As far as benchmarking goes, #1 is faster than #3, but #2 is the fastest by a substantial margin. #4 (NestedLoops) is dead last. I have included the benchmarking code for you to try yourself.

      All the solutions except #1 (the original solution) work by permuting the rightmost "digit" fastest. #1 permutes the leftmost "digit" fastest. Inserting the two calls to reverse (which I have commented out below) slows it down a bit but not enough to affect it's ranking.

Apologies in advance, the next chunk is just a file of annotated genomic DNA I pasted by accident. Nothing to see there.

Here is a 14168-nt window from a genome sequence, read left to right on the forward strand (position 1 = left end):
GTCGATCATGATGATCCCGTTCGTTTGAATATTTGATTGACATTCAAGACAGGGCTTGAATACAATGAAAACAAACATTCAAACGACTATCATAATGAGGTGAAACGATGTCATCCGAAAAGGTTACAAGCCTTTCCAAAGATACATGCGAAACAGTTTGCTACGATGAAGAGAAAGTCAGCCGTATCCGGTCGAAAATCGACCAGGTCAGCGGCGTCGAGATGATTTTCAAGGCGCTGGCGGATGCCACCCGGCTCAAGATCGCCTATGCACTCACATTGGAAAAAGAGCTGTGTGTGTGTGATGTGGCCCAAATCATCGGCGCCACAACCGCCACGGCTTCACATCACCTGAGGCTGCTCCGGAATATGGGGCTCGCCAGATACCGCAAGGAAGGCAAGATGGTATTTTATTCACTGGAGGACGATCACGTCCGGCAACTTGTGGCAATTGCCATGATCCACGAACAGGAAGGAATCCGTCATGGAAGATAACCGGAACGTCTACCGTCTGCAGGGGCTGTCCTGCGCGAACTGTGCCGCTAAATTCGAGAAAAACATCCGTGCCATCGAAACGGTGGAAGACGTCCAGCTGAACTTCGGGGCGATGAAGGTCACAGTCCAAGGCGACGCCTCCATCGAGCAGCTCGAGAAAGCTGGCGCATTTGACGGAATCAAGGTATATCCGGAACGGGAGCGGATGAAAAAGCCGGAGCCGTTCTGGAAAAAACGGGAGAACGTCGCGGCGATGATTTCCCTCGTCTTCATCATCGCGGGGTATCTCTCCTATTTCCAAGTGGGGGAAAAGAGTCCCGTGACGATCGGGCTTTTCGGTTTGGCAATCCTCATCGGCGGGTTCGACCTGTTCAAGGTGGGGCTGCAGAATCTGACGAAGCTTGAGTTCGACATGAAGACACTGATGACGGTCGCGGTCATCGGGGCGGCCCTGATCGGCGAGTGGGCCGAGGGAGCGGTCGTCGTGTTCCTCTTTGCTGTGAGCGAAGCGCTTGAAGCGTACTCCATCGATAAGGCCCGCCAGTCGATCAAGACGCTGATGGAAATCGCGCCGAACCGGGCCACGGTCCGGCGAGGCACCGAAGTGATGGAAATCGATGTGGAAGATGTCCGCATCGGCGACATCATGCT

#! /usr/bin/perl -w use strict; use Benchmark; use Algorithm::Loops qw(NestedLoops); use vars qw(@chars $loop_cnt $printit); $loop_cnt = 3; @chars = map chr, 0x21 .. 0x7e; # @chars = ("a" .. "c"); sub printit { print @_ if $printit; } #------------------------------------------------ sub doit4 { my $x = 1; while ($x <= $loop_cnt) { NestedLoops( [ map \@chars, 1 .. $x++ ], sub { printit join "", @_, "\n" } ); } } #------------------------------------------------ sub ret_iter3 { my $accum = shift; my $range = shift; if ($range) { ret_iter3( [@$accum, $_], @_ ) for @$range } else { printit join "", @$accum, "\n" } } sub nested_for3 { ret_iter3 [], @_; } sub doit3 { my $x = 1; while ($x <= $loop_cnt) { nested_for3 map \@chars, 1 .. $x++; } } #------------------------------------------------ sub ret_iter2 { my $accum = shift; my $range = shift; if (@_) { for (@$range) { push @$accum, $_; ret_iter2($accum, @_); pop @$accum; } } else { printit join "", @$accum, $_, "\n" for @$range; } } sub nested_for2 { ret_iter2 [], @_; } sub doit2 { my $x = 1; while ($x <= $loop_cnt) { nested_for2 map \@chars, 1 .. $x++; } } #------------------------------------------------ sub doit1 { my $x = 0; while (++$x <= $loop_cnt) { nested_for1( sub {printit join "", @_, "\n";} , map \@chars, 1..$x ); # nested_for1( # sub {printit join "", reverse(@_), "\n";} # , reverse(map \@chars, 1..$x) # ); } } sub nested_for1 { ret_iter(@_)->(); } sub ret_iter { my $fn = shift; my $range = shift; my $sub = sub {$fn->($_, @_) for @$range}; return @_ ? ret_iter($sub, @_) : $sub; } #------------------------------------------------ # $printit = 1; # doit1; # doit2; # doit3; # doit4; # exit; timethese (-10, { doit1 => 'doit1', doit2 => 'doit2', doit3 => 'doit3', doit4 => 'doit4', });